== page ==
In October 2021, I embarked on a journey from Iraq’s southernmost point, travelling with fixer Essam Al-Sudani and a translator, from the fishing community of Al-Faw at the Shatt Al-Arab estuary on the Persian Gulf up to the Iranian border in Kurdistan in the country’s north, exploring the impact of climate change and water scarcity along the way on those most directly affected. It was a route of despair, as people abandoned desiccated farms for lives on the edges of unwelcoming cities in Iraq – or beyond. It was a route of anger and suppurating rage – at Turkey and Iran, whose dams finished off the few farms climate change had not yet entirely defeated, and at a government unable to force the two countries to open the taps. It was a route of crisis, with Iraq expected to run out of useable water by 2025. In 2022, I returned to Iraq, this time to see what the new city lives the climate displaced farmers looked like. (This project was made possible with the support of the Pulitzer Center.)
“It was a beautiful life – like heaven. We owned the land, and it was a very rich land. We took care of our families and were very wealthy. I was like a king. Anything I wanted, anything we needed, it was there at our fingertips,” recalls Ali Sahib Hussein, 42, in an interview with The Markaz Review. He was speaking of the life his family lived for generations, farming their ancestral land in Al-Abbasiyyah, near the banks of the Euphrates in Iraq’s Al-Diwaniyyah governorate.
That was before the temperatures soared and the rainfall all but ceased; before water scarcity became so acute that snakes invaded homes in their own desperate search for water; before Iraq’s rivers fell to unprecedented levels, lakes dried up, crops shriveled, and the land turned to desert, forcing legions of farmers to abandon their beloved farms to seek new ways of making a living in the cities.
Now, Hussein spends his days sandwiched among tombs, selling incense and jugs of hot-pink holy water in the Wadi Al-Salam cemetery — the world’s largest — in Najaf. “I was on the green land — my land, my trees. Now, as you can see, I am only among the dead,” he says, sighing heavily.
Hussein is not alone. Drought and desertification have claimed a staggering 39 percent of Iraq’s agricultural land, meaning that farmers are forced to abandon farms that have been in their families for generations and migrate to cities in search of work. It is a huge — and growing — problem: in March 2022, an International Organization for Migration survey that covered only 10 of Iraq’s 19 governates reported that 3,358 families (20,148 individuals) had been displaced due to changes in climate and water discharge. But by June 2022, the number had already grown to 5,767 families — 34,602 individuals — a 72 percent increase.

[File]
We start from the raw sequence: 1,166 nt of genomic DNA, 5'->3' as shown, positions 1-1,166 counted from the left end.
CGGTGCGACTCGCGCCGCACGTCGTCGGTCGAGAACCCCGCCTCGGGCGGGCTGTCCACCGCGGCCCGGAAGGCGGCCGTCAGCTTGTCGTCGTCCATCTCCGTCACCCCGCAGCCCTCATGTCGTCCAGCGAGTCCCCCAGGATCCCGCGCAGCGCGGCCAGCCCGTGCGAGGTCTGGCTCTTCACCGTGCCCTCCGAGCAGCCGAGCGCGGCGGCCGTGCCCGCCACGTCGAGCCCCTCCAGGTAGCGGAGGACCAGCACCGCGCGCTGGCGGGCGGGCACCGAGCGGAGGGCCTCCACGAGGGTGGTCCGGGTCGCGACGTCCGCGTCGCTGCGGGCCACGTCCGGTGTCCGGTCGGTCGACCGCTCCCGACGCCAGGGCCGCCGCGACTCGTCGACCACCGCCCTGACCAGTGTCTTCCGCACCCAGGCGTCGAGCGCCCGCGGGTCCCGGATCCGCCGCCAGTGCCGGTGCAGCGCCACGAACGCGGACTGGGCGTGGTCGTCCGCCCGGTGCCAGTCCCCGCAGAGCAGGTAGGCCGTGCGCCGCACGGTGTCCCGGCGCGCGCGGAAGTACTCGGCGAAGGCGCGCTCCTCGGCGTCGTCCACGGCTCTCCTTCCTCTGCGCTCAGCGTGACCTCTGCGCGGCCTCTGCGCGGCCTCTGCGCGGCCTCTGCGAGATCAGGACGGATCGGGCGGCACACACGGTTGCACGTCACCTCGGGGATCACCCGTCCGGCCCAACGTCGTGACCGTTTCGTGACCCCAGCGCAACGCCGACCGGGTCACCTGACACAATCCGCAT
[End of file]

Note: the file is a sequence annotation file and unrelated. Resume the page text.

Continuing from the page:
The impact leaves no corner of farmers’ lives, nor any corner of society, untouched. As cities swell from the climate-displaced — some by as much as 20 percent — inadequate urban infrastructure and resources strain and buckle, while schools and hospitals are swamped. A weary doctor at a hospital in Iraq’s south, who asked that his name be withheld as he didn’t have official authorization to talk, told me that whereas he and his colleagues used to see 1,000 patients a day, they now see anywhere between 4,000 to 10,000 a day — on resources which haven’t kept pace with the change. “More patients, more accidents, more problems,” he says with a sigh. “It is demoralizing the staff. They are tired. They are fed up with more patients and less resources. Doctors are leaving in droves — meaning that those left behind are even more strained with workload and with insufficient resources. And the numbers of patients who arrive keep growing.”
Abdullah Khalid, 66, has taught the Arabic language at Madrasat Al-Alam in Abu Khasib, east of Basra, for over 25 years. He is seeing the same issues in schools. Since 2018, he recounts, the pace of Iraqis who are climate-displaced has escalated rapidly, swelling class sizes from 25 to an unmanageable 85. “It’s as if the car can travel at 140 kilometers an hour and you’re asking it to do 300,” he says. “We can’t deliver education properly. I’ve seen the success of my students decline and the ability to write and read is deteriorating. It will have a dangerous effect in the long run.”
In their new lives in the cities, farmers struggle. After a lifetimes of working for themselves, earning a comfortable living, they now find themselves working low-paid, menial jobs, thrust into poverty and illegal housing. It is a huge rupture, an incalculable loss of income, culture, and morale. Psychologically, it is devastating.